In embryological development, the heart forms from the embryonic tissue called mesoderm (the middle body), which migrate inward and to the centre of the embryo as the yoke sack of the endoderm (the front body) are drawn inward. It draws with it a membrane and the brain and amniotic cavity of the ectoderm (back body). As the embryo unfolds, it draws the brain away from the heart and the membrane. The membrane continues its journey around down and inwards and develops into the diaphragm. In the development of the helical heart shape, the heart moves down and right, and inwards and left, spiralling on itself to create the helical shape. In part, the diaphragmatic surface (inferior surface ) of the heart remains connected to the central tendon and a small part of the left muscular portion of the diaphragm.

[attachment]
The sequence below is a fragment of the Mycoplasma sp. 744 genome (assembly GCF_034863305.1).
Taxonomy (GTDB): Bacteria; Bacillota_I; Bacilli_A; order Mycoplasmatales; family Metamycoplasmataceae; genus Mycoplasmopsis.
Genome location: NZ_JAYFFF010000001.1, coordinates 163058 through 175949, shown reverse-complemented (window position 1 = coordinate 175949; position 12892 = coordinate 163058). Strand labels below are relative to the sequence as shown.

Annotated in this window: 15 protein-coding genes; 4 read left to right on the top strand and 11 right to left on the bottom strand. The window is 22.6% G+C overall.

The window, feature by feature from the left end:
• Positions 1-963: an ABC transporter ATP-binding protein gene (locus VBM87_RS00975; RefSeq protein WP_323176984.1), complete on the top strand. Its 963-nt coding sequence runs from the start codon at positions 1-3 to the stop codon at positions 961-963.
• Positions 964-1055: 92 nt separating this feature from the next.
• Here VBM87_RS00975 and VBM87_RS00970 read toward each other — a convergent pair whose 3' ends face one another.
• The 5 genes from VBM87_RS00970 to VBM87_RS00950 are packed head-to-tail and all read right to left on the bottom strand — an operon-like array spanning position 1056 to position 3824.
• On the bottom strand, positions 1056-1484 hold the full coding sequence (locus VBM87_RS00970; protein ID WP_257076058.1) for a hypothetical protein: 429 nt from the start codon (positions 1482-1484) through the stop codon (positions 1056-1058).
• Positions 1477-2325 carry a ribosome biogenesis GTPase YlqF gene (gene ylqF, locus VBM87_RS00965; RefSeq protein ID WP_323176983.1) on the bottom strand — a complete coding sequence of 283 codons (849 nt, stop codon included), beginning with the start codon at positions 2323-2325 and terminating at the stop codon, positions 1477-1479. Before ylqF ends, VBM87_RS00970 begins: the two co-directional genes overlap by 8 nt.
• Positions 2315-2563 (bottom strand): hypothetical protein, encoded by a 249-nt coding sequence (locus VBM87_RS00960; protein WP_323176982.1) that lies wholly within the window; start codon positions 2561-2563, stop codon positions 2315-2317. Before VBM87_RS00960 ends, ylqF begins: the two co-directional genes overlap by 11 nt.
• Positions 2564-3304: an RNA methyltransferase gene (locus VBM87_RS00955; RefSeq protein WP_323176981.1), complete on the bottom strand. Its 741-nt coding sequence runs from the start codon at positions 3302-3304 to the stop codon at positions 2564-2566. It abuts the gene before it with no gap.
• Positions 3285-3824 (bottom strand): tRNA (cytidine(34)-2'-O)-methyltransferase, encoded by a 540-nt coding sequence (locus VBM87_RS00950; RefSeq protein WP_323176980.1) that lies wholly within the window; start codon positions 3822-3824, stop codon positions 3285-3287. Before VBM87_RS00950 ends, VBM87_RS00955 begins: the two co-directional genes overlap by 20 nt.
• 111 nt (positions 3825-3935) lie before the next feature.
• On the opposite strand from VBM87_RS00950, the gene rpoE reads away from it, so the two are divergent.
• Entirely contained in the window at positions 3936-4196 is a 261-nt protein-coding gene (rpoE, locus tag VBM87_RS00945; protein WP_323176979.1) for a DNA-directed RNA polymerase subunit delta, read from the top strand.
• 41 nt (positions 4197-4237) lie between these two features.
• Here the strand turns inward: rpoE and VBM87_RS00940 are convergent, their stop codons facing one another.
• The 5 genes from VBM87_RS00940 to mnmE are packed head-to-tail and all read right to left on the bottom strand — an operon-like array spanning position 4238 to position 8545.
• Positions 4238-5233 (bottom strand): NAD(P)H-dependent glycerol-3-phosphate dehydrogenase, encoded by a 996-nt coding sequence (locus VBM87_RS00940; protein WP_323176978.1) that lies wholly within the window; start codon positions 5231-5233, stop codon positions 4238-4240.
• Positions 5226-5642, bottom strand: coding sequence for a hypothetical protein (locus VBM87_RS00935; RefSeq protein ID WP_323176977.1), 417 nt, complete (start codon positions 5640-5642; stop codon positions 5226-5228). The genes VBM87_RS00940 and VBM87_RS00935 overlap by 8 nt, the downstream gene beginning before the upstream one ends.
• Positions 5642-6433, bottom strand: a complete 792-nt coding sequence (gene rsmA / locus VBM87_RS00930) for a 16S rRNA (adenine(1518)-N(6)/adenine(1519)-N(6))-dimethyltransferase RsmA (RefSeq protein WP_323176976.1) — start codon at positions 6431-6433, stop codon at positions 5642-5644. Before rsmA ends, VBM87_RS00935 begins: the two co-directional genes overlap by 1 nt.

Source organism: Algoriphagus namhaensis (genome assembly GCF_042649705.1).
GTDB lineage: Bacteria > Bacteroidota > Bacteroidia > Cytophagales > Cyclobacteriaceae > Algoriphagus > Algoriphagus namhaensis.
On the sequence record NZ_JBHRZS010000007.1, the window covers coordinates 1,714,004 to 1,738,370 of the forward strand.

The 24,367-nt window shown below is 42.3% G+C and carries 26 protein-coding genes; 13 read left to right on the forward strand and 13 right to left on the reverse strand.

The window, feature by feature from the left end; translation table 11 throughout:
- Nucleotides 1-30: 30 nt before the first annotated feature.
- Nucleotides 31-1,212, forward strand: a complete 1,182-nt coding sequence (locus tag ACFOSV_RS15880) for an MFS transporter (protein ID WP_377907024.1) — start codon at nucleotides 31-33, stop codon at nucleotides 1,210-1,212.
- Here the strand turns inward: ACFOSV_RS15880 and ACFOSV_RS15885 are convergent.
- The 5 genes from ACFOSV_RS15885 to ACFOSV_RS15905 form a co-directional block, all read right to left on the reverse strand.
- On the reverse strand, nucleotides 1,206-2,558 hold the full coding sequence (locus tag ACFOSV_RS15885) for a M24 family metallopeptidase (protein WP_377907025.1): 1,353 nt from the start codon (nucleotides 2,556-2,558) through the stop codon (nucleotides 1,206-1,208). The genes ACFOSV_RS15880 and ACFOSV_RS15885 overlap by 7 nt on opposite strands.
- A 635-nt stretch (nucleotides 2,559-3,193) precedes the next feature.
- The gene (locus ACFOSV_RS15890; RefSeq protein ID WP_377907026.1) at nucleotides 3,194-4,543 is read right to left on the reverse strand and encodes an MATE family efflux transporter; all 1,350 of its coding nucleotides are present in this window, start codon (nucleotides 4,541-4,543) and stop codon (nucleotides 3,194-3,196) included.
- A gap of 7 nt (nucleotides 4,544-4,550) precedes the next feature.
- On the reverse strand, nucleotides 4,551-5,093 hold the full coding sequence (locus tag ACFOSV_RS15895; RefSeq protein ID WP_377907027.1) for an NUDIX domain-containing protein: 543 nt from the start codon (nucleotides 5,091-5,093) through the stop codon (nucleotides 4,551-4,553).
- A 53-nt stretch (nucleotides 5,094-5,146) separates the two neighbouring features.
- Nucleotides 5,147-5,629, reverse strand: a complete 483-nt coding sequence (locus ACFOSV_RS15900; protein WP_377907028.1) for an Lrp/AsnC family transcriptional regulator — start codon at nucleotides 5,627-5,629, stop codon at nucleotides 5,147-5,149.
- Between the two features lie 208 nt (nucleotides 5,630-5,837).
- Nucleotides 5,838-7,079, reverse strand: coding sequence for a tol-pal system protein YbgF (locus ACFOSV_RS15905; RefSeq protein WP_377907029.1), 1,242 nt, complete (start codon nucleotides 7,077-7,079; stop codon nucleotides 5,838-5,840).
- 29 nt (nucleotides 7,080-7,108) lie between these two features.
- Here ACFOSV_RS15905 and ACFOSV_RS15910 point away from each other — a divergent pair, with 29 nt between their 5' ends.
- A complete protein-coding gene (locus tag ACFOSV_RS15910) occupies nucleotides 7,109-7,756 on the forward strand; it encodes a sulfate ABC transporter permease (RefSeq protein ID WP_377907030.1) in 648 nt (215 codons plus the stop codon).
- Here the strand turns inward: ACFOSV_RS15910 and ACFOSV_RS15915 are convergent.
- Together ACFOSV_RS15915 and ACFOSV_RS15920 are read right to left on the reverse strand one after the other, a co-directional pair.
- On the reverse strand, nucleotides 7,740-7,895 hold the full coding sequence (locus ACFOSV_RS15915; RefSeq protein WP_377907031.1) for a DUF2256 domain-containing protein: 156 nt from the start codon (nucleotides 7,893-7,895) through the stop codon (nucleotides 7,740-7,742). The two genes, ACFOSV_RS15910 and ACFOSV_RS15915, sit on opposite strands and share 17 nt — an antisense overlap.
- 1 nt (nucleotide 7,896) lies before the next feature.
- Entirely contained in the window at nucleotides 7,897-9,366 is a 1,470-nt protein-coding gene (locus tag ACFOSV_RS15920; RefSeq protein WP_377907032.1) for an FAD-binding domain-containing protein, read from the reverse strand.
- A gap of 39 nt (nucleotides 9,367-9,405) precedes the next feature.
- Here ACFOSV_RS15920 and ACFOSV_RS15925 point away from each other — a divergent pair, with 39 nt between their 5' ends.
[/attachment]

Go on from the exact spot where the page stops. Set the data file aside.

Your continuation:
Once fully developed, the heart, as a muscular pump, will provide the necessary force to circulate blood to all the tissues in the body. The heart's function is to pump the blood that supplies oxygen and nutrients and removes metabolic waste products from the tissues. The normal adult heart pumps approximately 5 litres of blood every minute. If the heart loses its pumping effectiveness for just a few minutes, the individual’s life will be in danger.